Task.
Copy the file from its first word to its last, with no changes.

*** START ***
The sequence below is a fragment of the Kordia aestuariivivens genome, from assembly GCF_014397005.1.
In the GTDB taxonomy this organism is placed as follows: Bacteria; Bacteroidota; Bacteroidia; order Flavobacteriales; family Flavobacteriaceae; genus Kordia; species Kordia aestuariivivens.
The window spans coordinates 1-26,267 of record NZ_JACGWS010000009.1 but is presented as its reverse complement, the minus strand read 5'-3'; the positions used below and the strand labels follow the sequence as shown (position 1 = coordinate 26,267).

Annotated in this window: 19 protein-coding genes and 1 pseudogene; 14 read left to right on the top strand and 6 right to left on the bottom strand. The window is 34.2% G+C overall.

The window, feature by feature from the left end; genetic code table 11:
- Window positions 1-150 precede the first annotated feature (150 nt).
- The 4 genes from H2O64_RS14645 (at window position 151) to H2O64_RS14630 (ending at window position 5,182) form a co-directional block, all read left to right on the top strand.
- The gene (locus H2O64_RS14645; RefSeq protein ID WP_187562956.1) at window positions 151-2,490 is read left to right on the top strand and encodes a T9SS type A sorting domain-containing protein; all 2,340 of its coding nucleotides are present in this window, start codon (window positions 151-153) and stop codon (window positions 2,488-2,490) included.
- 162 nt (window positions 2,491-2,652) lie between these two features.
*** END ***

The sequence below is a fragment of the Kordia aestuariivivens genome, from assembly GCF_014397005.1.
In the GTDB taxonomy this organism is placed as follows: Bacteria; Bacteroidota; Bacteroidia; order Flavobacteriales; family Flavobacteriaceae; genus Kordia; species Kordia aestuariivivens.
The window spans coordinates 1-26,267 of record NZ_JACGWS010000009.1 but is presented as its reverse complement, the minus strand read 5'-3'; the positions used below and the strand labels follow the sequence as shown (position 1 = coordinate 26,267).

Annotated in this window: 19 protein-coding genes and 1 pseudogene; 14 read left to right on the top strand and 6 right to left on the bottom strand. The window is 34.2% G+C overall.

The window, feature by feature from the left end; genetic code table 11:
- Window positions 1-150 precede the first annotated feature (150 nt).
- The 4 genes from H2O64_RS14645 (at window position 151) to H2O64_RS14630 (ending at window position 5,182) form a co-directional block, all read left to right on the top strand.
- The gene (locus H2O64_RS14645; RefSeq protein ID WP_187562956.1) at window positions 151-2,490 is read left to right on the top strand and encodes a T9SS type A sorting domain-containing protein; all 2,340 of its coding nucleotides are present in this window, start codon (window positions 151-153) and stop codon (window positions 2,488-2,490) included.
- 162 nt (window positions 2,491-2,652) lie between these two features.